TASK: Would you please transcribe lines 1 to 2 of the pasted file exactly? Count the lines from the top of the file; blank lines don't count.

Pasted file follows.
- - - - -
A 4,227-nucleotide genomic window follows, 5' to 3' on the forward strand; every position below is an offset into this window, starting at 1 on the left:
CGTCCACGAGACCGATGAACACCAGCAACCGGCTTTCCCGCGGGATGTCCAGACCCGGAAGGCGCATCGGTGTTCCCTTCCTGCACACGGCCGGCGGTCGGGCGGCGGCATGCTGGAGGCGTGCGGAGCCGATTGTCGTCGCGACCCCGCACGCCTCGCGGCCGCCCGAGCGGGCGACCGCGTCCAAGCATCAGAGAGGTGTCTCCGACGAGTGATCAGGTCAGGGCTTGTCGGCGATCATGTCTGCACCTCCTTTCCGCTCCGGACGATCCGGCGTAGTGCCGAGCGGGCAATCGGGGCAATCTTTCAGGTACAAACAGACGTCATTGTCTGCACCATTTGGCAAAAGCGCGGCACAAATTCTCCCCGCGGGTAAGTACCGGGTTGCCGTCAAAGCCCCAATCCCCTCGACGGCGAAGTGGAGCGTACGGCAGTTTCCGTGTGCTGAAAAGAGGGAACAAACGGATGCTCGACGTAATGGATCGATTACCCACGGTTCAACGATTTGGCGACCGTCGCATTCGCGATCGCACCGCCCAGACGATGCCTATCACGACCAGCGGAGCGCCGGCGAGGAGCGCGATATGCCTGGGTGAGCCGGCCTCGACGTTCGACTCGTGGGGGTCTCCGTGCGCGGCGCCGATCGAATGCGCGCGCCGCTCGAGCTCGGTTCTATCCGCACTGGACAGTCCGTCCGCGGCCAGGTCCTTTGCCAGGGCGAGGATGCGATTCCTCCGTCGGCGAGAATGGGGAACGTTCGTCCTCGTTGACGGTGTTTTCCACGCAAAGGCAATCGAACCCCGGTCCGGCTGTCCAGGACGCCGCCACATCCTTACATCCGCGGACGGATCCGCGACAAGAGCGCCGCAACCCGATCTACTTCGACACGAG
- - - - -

A 4,227-nucleotide genomic window follows, 5' to 3' on the forward strand; every position below is an offset into this window, starting at 1 on the left:
CGTCCACGAGACCGATGAACACCAGCAACCGGCTTTCCCGCGGGATGTCCAGACCCGGAAGGCGCATCGGTGTTCCCTTCCTGCACACGGCCGGCGGTCGGGCGGCGGCATGCTGGAGGCGTGCGGAGCCGATTGTCGTCGCGACCCCGCACGCCTCGCGGCCGCCCGAGCGGGCGACCGCGTCCAAGCATCAGAGAGGTGTCTCCGACGAGTGATCAGGTCAGGGCTTGTCGGCGATCATGTCTGCACCTCCTTTCCGCTCCGGACGATCCGGCGTAGTGCCGAGCGGGCAATCGGGGCAATCTTTCAGGTACAAACAGACGTCATTGTCTGCACCATTTGGCAAAAGCGCGGCACAAATTCTCCCCGCGGGTAAGTACCGGGTTGCCGTCAAAGCCCCAATCCCCTCGACGGCGAAGTGGAGCGTACGGCAGTTTCCGTGTGCTGAAAAGAGGGAACAAACGGATGCTCGACGTAATGGATCGATTACCCACGGTTCAACGATTTGGCGACCGTCGCATTCGCGATCGCACCGCCCAGACGATGCCTATCACGACCAGCGGAGCGCCGGCGAGGAGCGCGATATGCCTGGGTGAGCCGGCCTCGACGTTCGACTCGTGGGGGTCTCCGTGCGCGGCGCCGATCGAATGCGCGCGCCGCTCGAGCTCGGTTCTATCCGCACTGGACAGTCCGTCCGCGGCCAGGTCCTTTGCCAGGGCGAGGATGCGATTCCTCCGTCGGCGAGAATGGGGAACGTTCGTCCTCGTTGACGGTGTTTTCCACGCAAAGGCAATCGAACCCCGGTCCGGCTGTCCAGGACGCCGCCACATCCTTACATCCGCGGACGGATCCGCGACAAGAGCGCCGCAACCCGATCTACTTCGACACGAG